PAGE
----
As a writer, I think your journey starts right back at the very beginning when you first string letters together and realise they make words. In other words, when you begin to read. Throughout my life I’ve loved reading and rereading and I’ve been influenced to different degrees by the various authors that I’ve read. It’s not that I try to emulate their work (although I sometimes do) or that I want to write in that genre (although I sometimes do!) but that I learn something from each of them. That could be how they write dialogue, the kind of characters they create, the settings and atmospheres they evoke or just a lightness of touch that says so much in so few words and makes me think “Wow, that was good. How do I do that?”

Here’s my personal top eight influences, in no particular order. What are yours?

  • Jane Austen – Whatever you think about romantic novels, and hers are among the very best, there’s no denying that Jane Austen was a master at writing about concerns both peculiar to her time and universal. She’s also the queen of quick, witty prose and sharp observations; and her characters are memorable and human, with weaknesses and frailties that we can relate to. I bow in awe.
  • Georgette Heyer – Fabulous, evocative and detailed portrayals of Regency life, and by gum she can write a funny scene that has me laughing my socks off every time I read it. This is the kind of historical I want to write – a good story, a happy ending and funny, sympathetic characters that are both hindered and helped by the Society in which they live.
  • Eva Ibbotson – I love every one of her books that I’ve read. They appeal to adults and young adults and the language is really beautiful.
  • Edith Nesbit – One of my completely favourite childhood authors. I loved her storylines, the mix of magic and everyday life. I think the Psammead is one of the best magical creatures ever, I would love to come up with something like that. She taught me that magic and fantasy interweave with our world to produce the most wonderful stories. And who doesn’t cry at the end of The Railway Children?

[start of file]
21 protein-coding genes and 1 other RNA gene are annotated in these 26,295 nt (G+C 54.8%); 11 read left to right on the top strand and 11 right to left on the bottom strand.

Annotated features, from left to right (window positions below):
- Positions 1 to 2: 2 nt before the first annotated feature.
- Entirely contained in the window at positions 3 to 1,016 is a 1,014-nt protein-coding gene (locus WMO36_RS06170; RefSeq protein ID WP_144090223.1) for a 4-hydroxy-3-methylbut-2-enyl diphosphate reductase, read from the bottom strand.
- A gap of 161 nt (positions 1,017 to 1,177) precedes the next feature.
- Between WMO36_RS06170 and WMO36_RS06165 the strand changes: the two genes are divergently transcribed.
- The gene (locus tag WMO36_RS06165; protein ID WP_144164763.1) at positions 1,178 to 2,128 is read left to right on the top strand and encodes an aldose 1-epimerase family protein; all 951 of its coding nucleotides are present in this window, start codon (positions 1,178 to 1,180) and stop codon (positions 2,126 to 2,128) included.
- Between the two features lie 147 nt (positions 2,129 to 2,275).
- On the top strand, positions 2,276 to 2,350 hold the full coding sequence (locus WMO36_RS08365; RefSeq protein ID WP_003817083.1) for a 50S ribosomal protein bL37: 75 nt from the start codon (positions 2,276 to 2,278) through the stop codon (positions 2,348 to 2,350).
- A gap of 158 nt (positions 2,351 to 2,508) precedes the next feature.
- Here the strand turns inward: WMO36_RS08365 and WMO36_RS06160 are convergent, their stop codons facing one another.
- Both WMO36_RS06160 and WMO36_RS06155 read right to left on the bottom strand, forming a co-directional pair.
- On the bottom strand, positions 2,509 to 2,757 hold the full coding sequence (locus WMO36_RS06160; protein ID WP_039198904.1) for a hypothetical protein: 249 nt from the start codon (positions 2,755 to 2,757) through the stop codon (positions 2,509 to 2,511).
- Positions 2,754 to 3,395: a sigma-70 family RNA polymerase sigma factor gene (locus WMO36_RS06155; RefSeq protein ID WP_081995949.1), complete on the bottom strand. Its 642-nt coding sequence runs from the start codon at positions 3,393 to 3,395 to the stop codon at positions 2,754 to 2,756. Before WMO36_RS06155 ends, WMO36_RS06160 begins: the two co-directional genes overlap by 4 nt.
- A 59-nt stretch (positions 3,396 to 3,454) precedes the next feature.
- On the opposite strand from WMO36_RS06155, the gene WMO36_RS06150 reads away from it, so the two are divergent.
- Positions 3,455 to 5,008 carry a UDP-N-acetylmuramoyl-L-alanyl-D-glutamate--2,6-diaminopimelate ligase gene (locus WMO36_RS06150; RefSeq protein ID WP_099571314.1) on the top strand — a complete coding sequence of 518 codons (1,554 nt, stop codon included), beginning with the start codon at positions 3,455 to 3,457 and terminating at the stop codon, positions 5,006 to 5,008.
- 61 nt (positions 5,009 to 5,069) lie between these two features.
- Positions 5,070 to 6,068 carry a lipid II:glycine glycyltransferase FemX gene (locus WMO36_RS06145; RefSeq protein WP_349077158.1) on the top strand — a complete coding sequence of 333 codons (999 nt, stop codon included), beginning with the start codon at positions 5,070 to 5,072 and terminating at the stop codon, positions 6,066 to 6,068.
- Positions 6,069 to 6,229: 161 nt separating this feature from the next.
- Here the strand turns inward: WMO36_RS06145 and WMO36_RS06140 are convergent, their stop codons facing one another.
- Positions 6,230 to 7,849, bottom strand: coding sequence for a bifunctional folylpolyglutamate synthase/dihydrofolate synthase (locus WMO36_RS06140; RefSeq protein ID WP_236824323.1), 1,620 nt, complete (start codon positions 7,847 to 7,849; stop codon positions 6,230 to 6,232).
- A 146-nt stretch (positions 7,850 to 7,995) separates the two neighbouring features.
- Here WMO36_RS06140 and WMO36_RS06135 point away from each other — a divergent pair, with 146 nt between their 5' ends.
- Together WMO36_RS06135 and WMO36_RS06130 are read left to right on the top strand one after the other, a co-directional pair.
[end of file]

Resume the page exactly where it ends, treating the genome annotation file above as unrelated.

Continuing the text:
• Dr Seuss – the wacky and wonderful words he comes up with and the brilliant, often convoluted rhyming. A staple of my childhood, who I’m introducing to my kids. He teaches you to play with language and though I’m not as brave as he is in just making words up, I’d love to be. There are no rules with Dr Seuss but through him you learn about rhyme and rhythm and poetry. It’s wonderful.
  • Lord Tennyson – If only for The Lady of Shalott. My mum read this to me when I was tiny and apparently I loved it and would listen to it over and over. Up until a couple of years ago this disappeared completely from my life then I started re-reading it. I’m fairly convinced it’s responsible in some subliminal way for my love of historical romantic heroines, or as I used to call them, “Ladies in long dresses’.
  • C S Lewis – The Chronicles of Narnia are among my favourite books of all time, never mind childhood. Again, it’s the mix of fantasy and real life – throwing ordinary children into magical situations that I would love to try and do really well. Until then, I can totally lose myself in his land. Apparently Tolkien disliked the Narnia stories because Lewis had a real hodge-podge of fantasy elements, throwing in creatures and stories from a huge variety of mythic traditions instead of painstakingly creating a world with its own rules and creatures. I, on the other hand, really like this about Lewis’ work. If ever there was a clear example of how allowing yourself to be influence by your reading can produce amazing results, Lewis is it. He’s also a brilliant Christian writer – Mere Christianity, The Screwtape Letters, The Four Loves, The Problem of Pain and The Great Divorce are wonderful books.
  • Terry Pratchett – So prolific! I love a book that makes me laugh out loud and his do, time and again. I also have to say, although I prefer his earlier work, I am hugely inspired by how he has dealt with his illness and found a way to work around it to keep writing.

There are so many more. I take a little away from every book I read – for better or worse! And one day, maybe someone will have me on a similar list of their own.

7 thoughts on “Influences”

  1. A lot on that list matches with mine…I’ll add Dickens, Shakespeare, Marquez, Tolstoy, Maupassant, Faulkner, Kafka and Doyle to the list. In no particular order though…

    Great idea for an ‘I’ post.

  2. Jane Austen definitely. Arthur C. Clarke, Vonnegut, Herbert, Bradbury, Thomas Hardy, Peter Mayle, Hermann Hesse, Anne of Green Gables.

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